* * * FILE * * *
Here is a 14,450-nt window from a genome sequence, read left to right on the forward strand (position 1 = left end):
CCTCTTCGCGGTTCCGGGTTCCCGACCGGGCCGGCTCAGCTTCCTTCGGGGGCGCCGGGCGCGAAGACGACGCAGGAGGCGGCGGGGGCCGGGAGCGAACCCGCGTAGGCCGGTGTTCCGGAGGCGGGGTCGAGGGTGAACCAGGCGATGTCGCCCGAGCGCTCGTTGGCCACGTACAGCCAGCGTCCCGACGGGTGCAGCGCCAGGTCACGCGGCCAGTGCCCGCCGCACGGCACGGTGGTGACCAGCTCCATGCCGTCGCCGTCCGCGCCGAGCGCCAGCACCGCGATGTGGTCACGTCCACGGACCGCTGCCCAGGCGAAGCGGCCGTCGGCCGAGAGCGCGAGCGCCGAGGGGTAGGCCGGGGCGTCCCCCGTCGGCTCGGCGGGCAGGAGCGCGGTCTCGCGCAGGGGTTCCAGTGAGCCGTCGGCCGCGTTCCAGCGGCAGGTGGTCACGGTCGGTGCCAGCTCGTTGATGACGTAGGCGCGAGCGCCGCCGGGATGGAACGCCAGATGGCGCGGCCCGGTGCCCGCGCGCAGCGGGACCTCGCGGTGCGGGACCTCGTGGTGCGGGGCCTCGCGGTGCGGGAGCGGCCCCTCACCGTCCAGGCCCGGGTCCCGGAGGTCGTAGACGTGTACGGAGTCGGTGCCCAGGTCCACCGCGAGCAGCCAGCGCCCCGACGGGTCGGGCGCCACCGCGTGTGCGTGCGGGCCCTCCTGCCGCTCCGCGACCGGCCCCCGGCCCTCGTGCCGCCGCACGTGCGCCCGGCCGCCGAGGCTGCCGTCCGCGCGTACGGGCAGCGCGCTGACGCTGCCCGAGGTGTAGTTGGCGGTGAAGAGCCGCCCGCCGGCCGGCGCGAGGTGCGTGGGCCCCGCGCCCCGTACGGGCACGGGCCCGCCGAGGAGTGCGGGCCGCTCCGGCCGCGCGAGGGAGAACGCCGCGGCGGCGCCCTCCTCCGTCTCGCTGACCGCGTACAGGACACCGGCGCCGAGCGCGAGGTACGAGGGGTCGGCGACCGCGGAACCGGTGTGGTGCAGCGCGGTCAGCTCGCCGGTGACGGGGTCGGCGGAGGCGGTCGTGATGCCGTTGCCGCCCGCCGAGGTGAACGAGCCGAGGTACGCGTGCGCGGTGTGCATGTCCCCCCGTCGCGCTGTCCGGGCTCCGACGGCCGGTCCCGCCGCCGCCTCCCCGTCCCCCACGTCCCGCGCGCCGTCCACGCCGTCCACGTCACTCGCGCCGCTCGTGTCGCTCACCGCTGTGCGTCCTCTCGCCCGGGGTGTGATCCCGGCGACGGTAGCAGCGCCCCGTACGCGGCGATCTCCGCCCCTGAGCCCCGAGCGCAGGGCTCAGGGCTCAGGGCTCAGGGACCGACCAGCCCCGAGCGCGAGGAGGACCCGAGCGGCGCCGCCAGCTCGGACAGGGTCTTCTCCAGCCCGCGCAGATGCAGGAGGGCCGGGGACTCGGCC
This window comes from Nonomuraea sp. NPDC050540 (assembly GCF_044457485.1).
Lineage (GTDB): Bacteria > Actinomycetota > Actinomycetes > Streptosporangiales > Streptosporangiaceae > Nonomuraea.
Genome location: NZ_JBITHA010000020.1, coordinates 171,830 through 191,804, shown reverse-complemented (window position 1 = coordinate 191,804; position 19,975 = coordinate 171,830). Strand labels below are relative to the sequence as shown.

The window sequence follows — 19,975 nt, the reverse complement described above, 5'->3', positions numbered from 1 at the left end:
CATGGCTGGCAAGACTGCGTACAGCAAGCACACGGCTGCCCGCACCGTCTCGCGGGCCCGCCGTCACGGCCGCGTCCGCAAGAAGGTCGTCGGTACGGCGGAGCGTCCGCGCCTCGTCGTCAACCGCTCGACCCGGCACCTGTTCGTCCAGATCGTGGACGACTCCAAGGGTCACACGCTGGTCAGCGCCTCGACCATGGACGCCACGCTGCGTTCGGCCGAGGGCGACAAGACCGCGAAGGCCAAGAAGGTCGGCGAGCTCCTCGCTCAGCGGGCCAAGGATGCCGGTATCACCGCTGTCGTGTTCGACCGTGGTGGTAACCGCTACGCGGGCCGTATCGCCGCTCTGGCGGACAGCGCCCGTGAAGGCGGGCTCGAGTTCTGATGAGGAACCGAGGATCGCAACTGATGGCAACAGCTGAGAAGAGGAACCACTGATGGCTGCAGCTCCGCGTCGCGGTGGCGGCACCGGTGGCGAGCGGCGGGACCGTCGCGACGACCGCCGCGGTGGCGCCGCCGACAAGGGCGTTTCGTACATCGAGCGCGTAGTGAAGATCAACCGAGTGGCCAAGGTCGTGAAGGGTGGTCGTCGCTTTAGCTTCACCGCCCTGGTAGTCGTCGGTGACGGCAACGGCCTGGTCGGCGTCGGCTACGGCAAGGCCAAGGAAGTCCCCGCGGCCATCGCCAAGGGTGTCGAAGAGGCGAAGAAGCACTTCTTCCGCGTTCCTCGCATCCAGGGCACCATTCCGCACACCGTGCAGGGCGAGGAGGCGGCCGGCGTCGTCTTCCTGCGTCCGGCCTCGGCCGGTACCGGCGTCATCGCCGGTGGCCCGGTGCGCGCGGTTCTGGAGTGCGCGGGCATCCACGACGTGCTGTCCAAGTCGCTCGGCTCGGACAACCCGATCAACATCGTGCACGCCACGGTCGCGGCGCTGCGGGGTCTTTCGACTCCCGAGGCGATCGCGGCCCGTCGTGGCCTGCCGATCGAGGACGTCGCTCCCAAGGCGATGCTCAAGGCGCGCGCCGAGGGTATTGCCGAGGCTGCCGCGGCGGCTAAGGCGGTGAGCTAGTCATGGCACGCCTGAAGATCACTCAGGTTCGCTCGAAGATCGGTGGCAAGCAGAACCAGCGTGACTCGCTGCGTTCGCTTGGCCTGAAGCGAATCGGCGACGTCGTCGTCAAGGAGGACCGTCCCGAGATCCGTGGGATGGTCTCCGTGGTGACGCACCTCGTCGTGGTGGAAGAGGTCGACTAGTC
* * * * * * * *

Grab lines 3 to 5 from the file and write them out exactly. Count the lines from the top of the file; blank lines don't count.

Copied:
This window comes from Nonomuraea sp. NPDC050540 (assembly GCF_044457485.1).
Lineage (GTDB): Bacteria > Actinomycetota > Actinomycetes > Streptosporangiales > Streptosporangiaceae > Nonomuraea.
Genome location: NZ_JBITHA010000020.1, coordinates 171,830 through 191,804, shown reverse-complemented (window position 1 = coordinate 191,804; position 19,975 = coordinate 171,830). Strand labels below are relative to the sequence as shown.